If the world could ever slam to a stop, it did on September 11, 2001 at 8:46 a.m. God will continue to bless America. May my simple words and memories give an understanding to the event that shook America.
– Becca Dierken
I write this letter to you to try to help you grasp a moment in my life, and the country’s history that has defined both. On September 11th of 2001 the world was shocked, an event occurred that day that changed millions of lives, including mine….
…I was six years old when this happened. I remember everyone getting picked up from school and I remember my teacher starting to cry. This single event had a major contribution to my pursuing my career in the military. This event motivated, inspired, and pushed me to want to serve my great nation. Although this was a horrifying event it did draw U.S. citizens together with American pride and courage. Today, people are still deeply moved by September 11th. Our country is still fighting the war on terrorism in honor and memory of the lives lost that fateful day 10 years ago.
– Tyler Luby
Remembering September 11, 2001
….On the day of the attacks workers left their jobs to return home to their loved ones, schools were on lock-down, and all of America was in a state of hopelessness. After the attacks, America was changed. Citizens were sending donations and fundraising money to New York for any kind of help needed…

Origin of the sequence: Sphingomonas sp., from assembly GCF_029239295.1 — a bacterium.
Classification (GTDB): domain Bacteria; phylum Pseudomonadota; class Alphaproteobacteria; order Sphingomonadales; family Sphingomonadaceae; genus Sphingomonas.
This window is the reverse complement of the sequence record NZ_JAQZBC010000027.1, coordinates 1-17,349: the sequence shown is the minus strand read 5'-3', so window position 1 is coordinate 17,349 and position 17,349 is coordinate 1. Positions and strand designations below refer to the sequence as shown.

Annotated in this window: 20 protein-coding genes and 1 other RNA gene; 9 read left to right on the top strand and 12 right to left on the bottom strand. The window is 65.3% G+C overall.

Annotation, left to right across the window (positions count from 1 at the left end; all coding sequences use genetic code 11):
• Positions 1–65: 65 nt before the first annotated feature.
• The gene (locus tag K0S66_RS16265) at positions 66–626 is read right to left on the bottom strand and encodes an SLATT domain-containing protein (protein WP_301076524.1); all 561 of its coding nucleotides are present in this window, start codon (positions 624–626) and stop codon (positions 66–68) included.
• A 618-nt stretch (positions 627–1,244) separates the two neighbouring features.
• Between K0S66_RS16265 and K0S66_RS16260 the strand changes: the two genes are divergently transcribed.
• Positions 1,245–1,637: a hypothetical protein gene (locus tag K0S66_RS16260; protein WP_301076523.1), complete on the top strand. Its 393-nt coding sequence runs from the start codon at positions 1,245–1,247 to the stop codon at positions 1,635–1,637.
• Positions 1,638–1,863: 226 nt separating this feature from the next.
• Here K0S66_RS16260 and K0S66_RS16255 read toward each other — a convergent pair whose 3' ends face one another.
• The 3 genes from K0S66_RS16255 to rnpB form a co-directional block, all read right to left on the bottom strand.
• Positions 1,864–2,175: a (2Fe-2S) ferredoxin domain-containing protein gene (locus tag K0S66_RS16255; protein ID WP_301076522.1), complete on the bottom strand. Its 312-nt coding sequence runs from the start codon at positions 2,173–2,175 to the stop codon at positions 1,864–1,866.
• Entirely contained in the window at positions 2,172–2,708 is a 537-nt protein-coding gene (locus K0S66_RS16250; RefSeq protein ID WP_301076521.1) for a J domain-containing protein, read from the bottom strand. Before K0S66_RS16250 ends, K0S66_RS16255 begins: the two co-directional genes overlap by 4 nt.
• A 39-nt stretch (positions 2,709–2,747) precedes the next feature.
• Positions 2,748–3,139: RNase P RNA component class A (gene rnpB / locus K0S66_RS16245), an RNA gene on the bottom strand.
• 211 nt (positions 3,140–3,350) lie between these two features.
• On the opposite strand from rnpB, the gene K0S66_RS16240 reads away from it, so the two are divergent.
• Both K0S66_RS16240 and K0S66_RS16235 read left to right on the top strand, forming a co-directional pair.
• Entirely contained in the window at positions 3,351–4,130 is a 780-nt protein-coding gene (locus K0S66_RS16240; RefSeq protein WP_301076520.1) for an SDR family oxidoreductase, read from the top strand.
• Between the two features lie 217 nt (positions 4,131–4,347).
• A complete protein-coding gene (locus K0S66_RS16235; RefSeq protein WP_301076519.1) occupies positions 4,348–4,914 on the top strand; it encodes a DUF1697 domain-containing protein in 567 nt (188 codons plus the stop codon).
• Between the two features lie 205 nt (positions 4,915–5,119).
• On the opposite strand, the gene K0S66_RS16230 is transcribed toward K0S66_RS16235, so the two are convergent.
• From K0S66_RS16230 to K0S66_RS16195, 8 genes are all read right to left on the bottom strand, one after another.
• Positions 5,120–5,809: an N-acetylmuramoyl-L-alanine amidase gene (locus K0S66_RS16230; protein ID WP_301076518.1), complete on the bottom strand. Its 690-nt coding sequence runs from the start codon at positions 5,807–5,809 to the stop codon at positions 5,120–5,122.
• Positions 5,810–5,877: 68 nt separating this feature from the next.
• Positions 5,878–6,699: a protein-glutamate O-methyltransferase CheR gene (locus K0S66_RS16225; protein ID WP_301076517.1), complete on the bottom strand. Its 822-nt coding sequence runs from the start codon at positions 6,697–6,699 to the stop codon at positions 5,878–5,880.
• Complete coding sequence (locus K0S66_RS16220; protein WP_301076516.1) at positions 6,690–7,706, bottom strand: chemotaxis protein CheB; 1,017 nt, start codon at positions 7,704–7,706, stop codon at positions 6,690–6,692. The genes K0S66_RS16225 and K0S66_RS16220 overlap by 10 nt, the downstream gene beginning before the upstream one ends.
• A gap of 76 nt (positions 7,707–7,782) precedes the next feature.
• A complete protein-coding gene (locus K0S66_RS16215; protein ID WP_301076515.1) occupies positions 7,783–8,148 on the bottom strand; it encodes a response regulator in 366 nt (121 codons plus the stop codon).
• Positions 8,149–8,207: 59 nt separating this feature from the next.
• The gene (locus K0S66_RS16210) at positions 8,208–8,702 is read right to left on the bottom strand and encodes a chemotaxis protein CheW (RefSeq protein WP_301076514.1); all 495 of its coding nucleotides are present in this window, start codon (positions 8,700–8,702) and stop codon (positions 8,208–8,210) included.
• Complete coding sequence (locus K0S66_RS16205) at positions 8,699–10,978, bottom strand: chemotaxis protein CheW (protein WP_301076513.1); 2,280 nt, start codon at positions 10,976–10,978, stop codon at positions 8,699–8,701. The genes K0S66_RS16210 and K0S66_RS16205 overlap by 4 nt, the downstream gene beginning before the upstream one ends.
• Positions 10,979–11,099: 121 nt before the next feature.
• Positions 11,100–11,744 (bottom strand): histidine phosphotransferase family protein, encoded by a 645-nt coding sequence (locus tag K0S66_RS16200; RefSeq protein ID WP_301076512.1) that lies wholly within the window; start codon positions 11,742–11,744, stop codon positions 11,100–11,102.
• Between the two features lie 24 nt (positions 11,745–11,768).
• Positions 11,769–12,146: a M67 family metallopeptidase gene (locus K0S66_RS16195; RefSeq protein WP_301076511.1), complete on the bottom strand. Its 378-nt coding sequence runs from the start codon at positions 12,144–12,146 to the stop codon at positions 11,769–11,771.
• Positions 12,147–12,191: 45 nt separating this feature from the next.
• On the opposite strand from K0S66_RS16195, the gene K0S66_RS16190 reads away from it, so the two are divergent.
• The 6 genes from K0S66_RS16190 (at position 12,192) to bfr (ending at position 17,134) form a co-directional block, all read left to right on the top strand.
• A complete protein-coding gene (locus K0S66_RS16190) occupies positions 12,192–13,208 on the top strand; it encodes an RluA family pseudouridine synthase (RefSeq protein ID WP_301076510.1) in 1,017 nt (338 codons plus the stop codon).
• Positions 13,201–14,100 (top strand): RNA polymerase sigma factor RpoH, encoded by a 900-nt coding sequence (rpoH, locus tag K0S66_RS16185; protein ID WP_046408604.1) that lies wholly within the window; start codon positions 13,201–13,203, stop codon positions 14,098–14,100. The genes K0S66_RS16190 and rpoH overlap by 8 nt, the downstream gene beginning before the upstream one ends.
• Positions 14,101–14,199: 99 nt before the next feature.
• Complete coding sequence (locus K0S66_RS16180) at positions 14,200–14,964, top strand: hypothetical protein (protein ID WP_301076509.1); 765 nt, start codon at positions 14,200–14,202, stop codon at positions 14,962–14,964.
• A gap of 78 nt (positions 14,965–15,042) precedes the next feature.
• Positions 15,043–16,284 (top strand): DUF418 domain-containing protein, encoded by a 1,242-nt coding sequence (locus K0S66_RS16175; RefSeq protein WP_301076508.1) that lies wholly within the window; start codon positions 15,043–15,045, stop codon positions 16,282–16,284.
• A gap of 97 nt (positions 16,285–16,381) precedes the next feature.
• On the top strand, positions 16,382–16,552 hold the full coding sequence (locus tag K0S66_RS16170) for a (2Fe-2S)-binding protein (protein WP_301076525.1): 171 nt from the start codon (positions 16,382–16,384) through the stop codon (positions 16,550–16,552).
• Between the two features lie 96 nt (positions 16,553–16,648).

Since then, security has become stronger, and military duty increased to help keep America safe. This relates to when America came back better and stronger after the end of World War II, nothing can bring us down permanently. Our National Anthem states that we are “the home of the brave,” and everyone in American has certainly helped prove it.
My dear grandchildren,
My generation is the last one that lived during and remembers the day of September 11, 2001.
I was in the first grade, and the school was dismissing us early. When it was announced, I had been joyful that the school day was being unexpectedly shortened. But when my grandfather arrived to bring my brother and I home, my happiness vanished. My grandfather was unlike his usual self. There were no jokes, no laughs, no smiles. He was silent and his face was empty, his eyes serious. And when we arrived home, my parents’ tear-filled eyes were glued to the television screen, which showed videos and pictures of the Twin Towers lost in a cloud of black, billowing smoke and flying debris. People jumped from the windows of the skyscrapers and terrified observers fled in the chaotic streets. The mood was fearful and sad.
But many years passed before I finally learned and understood the seriousness and pain of that historically tragic day. Still today, America is fighting against terrorism, trying to protect others from the same fate. And though 9/11 provoked anger and resentment towards those responsible, it also created a united faith and hope in the states. 10 years after the disaster, people all over the nation stop to remember and honor the courage of the soldiers, firefighters, and other brave souls who saved lives. Let us never forget that day when so many innocent lives were lost.
Even those who did not experience 9/11 first hand can pass down stories and memories that keep it alive.
– Faith Wang (Grandma)